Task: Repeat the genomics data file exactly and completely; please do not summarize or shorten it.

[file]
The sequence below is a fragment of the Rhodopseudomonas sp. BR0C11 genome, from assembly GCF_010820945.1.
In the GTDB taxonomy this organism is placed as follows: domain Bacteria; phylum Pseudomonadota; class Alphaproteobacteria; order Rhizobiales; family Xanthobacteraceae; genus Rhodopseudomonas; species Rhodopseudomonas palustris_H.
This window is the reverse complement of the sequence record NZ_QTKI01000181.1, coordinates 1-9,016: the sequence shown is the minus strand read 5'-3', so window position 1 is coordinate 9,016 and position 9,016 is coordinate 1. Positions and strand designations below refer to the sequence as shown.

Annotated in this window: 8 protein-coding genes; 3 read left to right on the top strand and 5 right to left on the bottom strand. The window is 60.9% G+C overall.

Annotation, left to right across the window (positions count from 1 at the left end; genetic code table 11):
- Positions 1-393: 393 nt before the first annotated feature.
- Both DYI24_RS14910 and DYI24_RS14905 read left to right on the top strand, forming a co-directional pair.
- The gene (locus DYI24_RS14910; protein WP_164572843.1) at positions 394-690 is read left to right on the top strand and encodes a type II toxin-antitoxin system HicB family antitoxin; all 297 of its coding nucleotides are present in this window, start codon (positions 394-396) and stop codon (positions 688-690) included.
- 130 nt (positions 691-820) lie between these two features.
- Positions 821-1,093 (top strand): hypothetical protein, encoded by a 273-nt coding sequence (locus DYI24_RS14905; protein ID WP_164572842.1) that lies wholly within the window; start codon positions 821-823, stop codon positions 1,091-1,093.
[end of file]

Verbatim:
The sequence below is a fragment of the Rhodopseudomonas sp. BR0C11 genome, from assembly GCF_010820945.1.
In the GTDB taxonomy this organism is placed as follows: domain Bacteria; phylum Pseudomonadota; class Alphaproteobacteria; order Rhizobiales; family Xanthobacteraceae; genus Rhodopseudomonas; species Rhodopseudomonas palustris_H.
This window is the reverse complement of the sequence record NZ_QTKI01000181.1, coordinates 1-9,016: the sequence shown is the minus strand read 5'-3', so window position 1 is coordinate 9,016 and position 9,016 is coordinate 1. Positions and strand designations below refer to the sequence as shown.

Annotated in this window: 8 protein-coding genes; 3 read left to right on the top strand and 5 right to left on the bottom strand. The window is 60.9% G+C overall.

Annotation, left to right across the window (positions count from 1 at the left end; genetic code table 11):
- Positions 1-393: 393 nt before the first annotated feature.
- Both DYI24_RS14910 and DYI24_RS14905 read left to right on the top strand, forming a co-directional pair.
- The gene (locus DYI24_RS14910; protein WP_164572843.1) at positions 394-690 is read left to right on the top strand and encodes a type II toxin-antitoxin system HicB family antitoxin; all 297 of its coding nucleotides are present in this window, start codon (positions 394-396) and stop codon (positions 688-690) included.
- 130 nt (positions 691-820) lie between these two features.
- Positions 821-1,093 (top strand): hypothetical protein, encoded by a 273-nt coding sequence (locus DYI24_RS14905; protein ID WP_164572842.1) that lies wholly within the window; start codon positions 821-823, stop codon positions 1,091-1,093.